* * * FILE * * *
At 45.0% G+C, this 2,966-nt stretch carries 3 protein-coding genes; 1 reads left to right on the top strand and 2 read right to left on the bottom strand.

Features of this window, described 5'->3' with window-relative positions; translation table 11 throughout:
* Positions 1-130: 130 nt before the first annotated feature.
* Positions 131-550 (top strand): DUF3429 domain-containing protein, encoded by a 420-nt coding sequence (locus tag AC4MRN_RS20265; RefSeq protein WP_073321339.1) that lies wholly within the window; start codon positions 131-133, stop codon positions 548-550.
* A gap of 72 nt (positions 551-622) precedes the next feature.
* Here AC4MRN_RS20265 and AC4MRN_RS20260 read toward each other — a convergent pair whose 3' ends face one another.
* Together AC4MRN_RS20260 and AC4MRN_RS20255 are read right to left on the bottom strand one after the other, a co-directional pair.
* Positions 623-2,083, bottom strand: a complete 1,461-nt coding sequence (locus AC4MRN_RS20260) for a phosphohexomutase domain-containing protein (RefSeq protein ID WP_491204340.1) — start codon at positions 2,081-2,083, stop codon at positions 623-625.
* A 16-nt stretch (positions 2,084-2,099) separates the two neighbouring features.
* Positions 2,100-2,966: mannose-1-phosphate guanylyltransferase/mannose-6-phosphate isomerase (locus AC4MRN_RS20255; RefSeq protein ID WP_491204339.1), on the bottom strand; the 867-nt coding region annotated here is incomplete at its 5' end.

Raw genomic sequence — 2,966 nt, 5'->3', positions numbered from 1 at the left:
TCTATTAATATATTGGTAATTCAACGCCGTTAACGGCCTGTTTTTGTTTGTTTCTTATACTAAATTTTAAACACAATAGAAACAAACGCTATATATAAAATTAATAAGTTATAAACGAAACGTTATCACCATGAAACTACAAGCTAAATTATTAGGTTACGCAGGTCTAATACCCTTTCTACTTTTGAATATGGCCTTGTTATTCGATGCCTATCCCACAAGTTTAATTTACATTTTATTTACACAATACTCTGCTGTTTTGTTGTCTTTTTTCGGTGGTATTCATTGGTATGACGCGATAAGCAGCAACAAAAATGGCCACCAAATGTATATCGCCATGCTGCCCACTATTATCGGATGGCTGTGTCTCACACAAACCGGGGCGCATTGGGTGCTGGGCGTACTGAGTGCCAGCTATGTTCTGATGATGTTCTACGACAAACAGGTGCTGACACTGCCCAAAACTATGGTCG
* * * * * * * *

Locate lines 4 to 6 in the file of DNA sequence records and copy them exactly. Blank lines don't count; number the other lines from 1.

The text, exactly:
* Positions 131-550 (top strand): DUF3429 domain-containing protein, encoded by a 420-nt coding sequence (locus tag AC4MRN_RS20265; RefSeq protein WP_073321339.1) that lies wholly within the window; start codon positions 131-133, stop codon positions 548-550.
* A gap of 72 nt (positions 551-622) precedes the next feature.
* Here AC4MRN_RS20265 and AC4MRN_RS20260 read toward each other — a convergent pair whose 3' ends face one another.